But today, it's OK. Today, we can sit back and feel comfortable with him taking the mound every five days, and in the process, not care quite as much about how he's spending the other four.

And after eight months of drama and distraction, we'll take it.

Rich can be reached at rlevine@comcastsportsnet.com. Follow Rich on Twitter at http:twitter.comrich_levine

Weird umpire replay mistake helps Red Sox to record-tying 20 Ks

red_sox_craig_kimbrel_052517.jpg

Weird umpire replay mistake helps Red Sox to record-tying 20 Ks

New York’s mistake helped the Red Sox, and they weren’t playing the Yankees.

The Red Sox struck out 20 in a game for the third time in franchise history on Thursday night, and they were able to do so only after MLB’s replay team — based in Manhattan — gave Craig Kimbrel an extra batter to strike out in the ninth inning.

A 6-2 win over the Rangers featured 16 strikeouts for Red Sox pitching heading into the top of the ninth at Fenway Park. Kimbrel came on for a non-save situation because he had five days off previously.

There’s always that outside chance for a four-strikeout inning, and it happened. Even for a four-strikeout inning, however, this was bizarre.

The first batter, lefthanded hitting Nomar Mazara, swung and missed at a back-foot breaking ball for strike 3 — a literal back-foot breaking ball, because it hit him in that foot after he whiffed on the pitch.

On a swing and a miss with a pitch that hits the batter, the ball should be dead. He should not have been able to reach first base. But the umpires didn’t catch the ball hitting Mazara, and instead saw it as a wild pitch. 

Sox manager John Farrell asked for a review and the umpires went for one, but came back empty-handed. The crew was told, erroneously, that the play could not be looked at and the batter was awarded first base.

“It was just a swinging strike three, ball that go away and he obviously reached first base,” crew chief Alfonso Marquez told pool reporter Tim Britton of the Providence Journal. “The only thing that I can tell you, and the only thing I will say is, this was a replay issue. New York will come out with a statement.”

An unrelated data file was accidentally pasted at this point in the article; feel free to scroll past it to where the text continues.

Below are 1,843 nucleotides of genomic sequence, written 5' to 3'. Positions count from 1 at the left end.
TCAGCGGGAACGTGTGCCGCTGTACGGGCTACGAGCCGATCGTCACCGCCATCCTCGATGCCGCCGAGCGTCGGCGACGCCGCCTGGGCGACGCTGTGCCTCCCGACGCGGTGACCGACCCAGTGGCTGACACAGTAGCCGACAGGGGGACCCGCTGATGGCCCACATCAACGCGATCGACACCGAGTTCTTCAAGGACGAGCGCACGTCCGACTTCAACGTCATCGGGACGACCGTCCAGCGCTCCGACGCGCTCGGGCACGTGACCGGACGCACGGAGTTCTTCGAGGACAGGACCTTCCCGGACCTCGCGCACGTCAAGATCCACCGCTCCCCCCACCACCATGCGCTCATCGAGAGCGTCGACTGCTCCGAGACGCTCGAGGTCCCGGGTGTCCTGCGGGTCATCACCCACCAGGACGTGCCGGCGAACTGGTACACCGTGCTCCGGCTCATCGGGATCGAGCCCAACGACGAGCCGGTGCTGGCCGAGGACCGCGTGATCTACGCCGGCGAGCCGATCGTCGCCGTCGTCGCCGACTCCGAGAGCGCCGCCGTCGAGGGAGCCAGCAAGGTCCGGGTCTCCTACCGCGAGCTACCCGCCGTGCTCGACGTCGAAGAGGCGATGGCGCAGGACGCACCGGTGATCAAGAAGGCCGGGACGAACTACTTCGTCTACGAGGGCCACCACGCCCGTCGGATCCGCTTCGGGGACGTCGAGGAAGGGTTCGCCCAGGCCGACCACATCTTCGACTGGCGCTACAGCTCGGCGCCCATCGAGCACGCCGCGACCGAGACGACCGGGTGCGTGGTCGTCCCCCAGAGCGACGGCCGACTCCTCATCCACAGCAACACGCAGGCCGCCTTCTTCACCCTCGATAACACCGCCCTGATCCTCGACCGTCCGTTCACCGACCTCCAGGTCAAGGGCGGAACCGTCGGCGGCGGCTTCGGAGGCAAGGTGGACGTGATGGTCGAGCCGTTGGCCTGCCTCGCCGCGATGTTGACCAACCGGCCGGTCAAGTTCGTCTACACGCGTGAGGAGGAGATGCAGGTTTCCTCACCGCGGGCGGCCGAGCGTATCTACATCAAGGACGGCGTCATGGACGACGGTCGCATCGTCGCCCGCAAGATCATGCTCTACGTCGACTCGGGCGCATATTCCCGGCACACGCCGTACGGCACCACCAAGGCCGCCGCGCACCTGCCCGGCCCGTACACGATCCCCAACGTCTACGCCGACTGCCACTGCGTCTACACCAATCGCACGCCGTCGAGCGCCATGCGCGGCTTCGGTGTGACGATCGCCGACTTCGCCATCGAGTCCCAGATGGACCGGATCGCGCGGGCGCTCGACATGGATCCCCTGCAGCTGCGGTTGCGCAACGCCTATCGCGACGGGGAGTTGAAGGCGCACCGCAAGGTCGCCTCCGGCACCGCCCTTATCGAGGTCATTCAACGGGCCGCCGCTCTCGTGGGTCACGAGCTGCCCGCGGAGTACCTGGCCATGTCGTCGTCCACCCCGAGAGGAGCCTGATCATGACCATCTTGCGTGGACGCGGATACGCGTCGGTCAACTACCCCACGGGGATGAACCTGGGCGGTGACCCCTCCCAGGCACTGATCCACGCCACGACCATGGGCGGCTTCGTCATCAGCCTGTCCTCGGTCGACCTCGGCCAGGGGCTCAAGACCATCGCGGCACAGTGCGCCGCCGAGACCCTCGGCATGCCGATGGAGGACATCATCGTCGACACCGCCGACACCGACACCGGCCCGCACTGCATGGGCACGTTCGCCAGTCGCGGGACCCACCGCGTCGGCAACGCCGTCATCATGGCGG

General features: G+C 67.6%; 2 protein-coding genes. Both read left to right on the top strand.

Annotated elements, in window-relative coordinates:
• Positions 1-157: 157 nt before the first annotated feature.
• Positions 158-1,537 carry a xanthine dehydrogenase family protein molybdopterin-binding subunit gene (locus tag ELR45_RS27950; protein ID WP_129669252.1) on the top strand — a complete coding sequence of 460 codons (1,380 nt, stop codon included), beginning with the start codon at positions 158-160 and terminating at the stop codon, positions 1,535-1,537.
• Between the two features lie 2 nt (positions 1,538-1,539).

You could say it worked out just fine. Kimbrel went on to strike out the next three, and got the Sox to 20 Ks.

Kimbrel and Tim Wakefield are the only Red Sox pitchers to fan four batters in a single inning. Wakefield did it in the ninth inning on Aug. 10, 1999. 

Kimbrel did it once before as well, when he was with the Braves on Sept. 26, 2012.

No one has struck out five in a major league inning, although Kimbrel has as good a chance as anyone.

“The guy strikes out the world,” Matt Barnes said. “It’s ridiculous. … His fastball is seemingly unhittable. Complement that with the breaking ball he’s got, which comes right off that same plane, when he’s commanding it like he is, the numbers kind of speak for themselves. It’s kind of ridiculous. It’s fun to watch.”

The Sox have struck out 20 in a nine-inning game three times since 1913. Roger Clemens' two 20-strikeout games are the other two.

Red Sox win 4th straight behind stellar outing from Pomeranz, 6-2

Red Sox win 4th straight behind stellar outing from Pomeranz, 6-2

BOSTON - Drew Pomeranz pitched six strong innings and tied his career high with 11 strikeouts to lift the Boston Red Sox to a 6-2 victory over the Texas Rangers on Thursday night.

Xander Bogaerts and Deven Marrero hit their first home runs of the season helping Boston to their fourth straight win.

Pomeranz (4-3) made it as far as six innings for the third time this season and beat Texas for the first time in nine career outings.

Elvis Andrus homered and Nomar Mazara had two hits and an RBI for Texas, which has lost four of five overall and has lost 15 of 21 on the road.

Andrew Benintendi and Mitch Moreland had RBI singles in the first inning as Boston got to Rangers pitcher Nick Martinez (1-3) early.